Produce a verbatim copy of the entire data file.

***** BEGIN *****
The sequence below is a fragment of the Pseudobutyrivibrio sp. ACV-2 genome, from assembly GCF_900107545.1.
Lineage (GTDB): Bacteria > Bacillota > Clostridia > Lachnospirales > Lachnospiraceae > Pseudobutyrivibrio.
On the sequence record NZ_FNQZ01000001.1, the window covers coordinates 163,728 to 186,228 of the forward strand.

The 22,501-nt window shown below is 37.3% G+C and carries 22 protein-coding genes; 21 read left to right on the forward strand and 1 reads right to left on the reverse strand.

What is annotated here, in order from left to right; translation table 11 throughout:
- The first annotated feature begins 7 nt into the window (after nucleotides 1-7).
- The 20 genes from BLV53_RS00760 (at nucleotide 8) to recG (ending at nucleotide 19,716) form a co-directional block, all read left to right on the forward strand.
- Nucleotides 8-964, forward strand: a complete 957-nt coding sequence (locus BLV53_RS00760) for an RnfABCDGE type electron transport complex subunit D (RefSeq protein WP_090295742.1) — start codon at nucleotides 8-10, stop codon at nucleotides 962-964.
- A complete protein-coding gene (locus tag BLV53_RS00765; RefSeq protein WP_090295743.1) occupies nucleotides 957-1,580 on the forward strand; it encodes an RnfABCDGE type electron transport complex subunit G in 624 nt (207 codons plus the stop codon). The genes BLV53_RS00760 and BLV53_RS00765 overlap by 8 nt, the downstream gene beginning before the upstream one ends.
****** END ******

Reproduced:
The sequence below is a fragment of the Pseudobutyrivibrio sp. ACV-2 genome, from assembly GCF_900107545.1.
Lineage (GTDB): Bacteria > Bacillota > Clostridia > Lachnospirales > Lachnospiraceae > Pseudobutyrivibrio.
On the sequence record NZ_FNQZ01000001.1, the window covers coordinates 163,728 to 186,228 of the forward strand.

The 22,501-nt window shown below is 37.3% G+C and carries 22 protein-coding genes; 21 read left to right on the forward strand and 1 reads right to left on the reverse strand.

What is annotated here, in order from left to right; translation table 11 throughout:
- The first annotated feature begins 7 nt into the window (after nucleotides 1-7).
- The 20 genes from BLV53_RS00760 (at nucleotide 8) to recG (ending at nucleotide 19,716) form a co-directional block, all read left to right on the forward strand.
- Nucleotides 8-964, forward strand: a complete 957-nt coding sequence (locus BLV53_RS00760) for an RnfABCDGE type electron transport complex subunit D (RefSeq protein WP_090295742.1) — start codon at nucleotides 8-10, stop codon at nucleotides 962-964.
- A complete protein-coding gene (locus tag BLV53_RS00765; RefSeq protein WP_090295743.1) occupies nucleotides 957-1,580 on the forward strand; it encodes an RnfABCDGE type electron transport complex subunit G in 624 nt (207 codons plus the stop codon). The genes BLV53_RS00760 and BLV53_RS00765 overlap by 8 nt, the downstream gene beginning before the upstream one ends.